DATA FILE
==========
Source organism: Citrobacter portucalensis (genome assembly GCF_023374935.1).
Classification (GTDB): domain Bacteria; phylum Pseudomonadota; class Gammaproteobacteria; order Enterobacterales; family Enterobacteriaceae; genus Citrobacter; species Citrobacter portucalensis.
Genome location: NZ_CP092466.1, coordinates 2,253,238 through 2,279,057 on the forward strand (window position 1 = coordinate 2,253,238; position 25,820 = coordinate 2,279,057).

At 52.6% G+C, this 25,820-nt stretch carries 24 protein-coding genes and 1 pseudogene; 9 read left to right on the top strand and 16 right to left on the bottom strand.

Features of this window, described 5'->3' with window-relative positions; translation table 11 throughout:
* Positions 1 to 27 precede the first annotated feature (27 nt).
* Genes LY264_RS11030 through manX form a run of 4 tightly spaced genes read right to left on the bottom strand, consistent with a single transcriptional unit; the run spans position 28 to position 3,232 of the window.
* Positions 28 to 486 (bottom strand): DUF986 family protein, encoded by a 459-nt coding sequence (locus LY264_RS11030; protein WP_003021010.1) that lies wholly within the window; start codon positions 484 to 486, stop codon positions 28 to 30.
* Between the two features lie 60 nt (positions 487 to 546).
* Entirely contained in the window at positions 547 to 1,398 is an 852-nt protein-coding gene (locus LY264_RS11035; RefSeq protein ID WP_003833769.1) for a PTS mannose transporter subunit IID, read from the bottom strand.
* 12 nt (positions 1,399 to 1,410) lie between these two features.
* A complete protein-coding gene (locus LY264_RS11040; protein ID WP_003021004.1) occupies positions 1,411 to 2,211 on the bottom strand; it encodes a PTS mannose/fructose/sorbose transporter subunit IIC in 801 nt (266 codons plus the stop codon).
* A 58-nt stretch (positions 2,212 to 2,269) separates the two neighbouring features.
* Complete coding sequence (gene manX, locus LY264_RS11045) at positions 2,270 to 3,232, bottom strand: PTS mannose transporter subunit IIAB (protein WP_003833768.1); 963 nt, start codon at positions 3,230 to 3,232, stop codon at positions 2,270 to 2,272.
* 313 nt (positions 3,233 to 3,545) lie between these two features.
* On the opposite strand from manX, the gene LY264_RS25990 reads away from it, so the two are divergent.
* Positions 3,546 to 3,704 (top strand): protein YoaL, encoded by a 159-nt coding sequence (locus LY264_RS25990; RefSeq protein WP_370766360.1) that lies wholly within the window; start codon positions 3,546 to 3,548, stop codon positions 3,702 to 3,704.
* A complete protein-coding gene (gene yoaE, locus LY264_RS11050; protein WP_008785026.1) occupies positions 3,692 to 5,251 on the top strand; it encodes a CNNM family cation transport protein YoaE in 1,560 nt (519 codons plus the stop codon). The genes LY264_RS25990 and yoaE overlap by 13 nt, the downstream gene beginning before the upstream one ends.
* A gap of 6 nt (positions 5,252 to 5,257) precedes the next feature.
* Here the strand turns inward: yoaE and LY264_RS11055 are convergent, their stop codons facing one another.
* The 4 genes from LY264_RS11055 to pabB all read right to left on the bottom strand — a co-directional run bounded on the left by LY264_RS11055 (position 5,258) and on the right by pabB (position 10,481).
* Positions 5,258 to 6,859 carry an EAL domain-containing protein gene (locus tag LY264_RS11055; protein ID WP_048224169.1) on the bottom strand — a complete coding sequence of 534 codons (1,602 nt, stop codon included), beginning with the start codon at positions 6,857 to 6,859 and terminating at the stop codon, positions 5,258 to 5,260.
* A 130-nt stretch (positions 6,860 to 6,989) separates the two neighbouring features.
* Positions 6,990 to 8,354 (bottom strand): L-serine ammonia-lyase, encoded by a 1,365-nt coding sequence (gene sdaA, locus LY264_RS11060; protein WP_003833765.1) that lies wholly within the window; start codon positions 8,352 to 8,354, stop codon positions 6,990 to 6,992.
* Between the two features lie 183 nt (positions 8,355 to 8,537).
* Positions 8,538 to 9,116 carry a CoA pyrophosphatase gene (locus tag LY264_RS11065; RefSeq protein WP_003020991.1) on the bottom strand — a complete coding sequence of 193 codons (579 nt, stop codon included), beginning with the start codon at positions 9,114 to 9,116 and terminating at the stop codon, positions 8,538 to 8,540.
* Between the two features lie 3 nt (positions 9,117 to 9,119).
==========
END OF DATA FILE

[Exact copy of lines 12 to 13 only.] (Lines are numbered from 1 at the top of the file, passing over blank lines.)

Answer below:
* A complete protein-coding gene (locus LY264_RS11040; protein ID WP_003021004.1) occupies positions 1,411 to 2,211 on the bottom strand; it encodes a PTS mannose/fructose/sorbose transporter subunit IIC in 801 nt (266 codons plus the stop codon).
* A 58-nt stretch (positions 2,212 to 2,269) separates the two neighbouring features.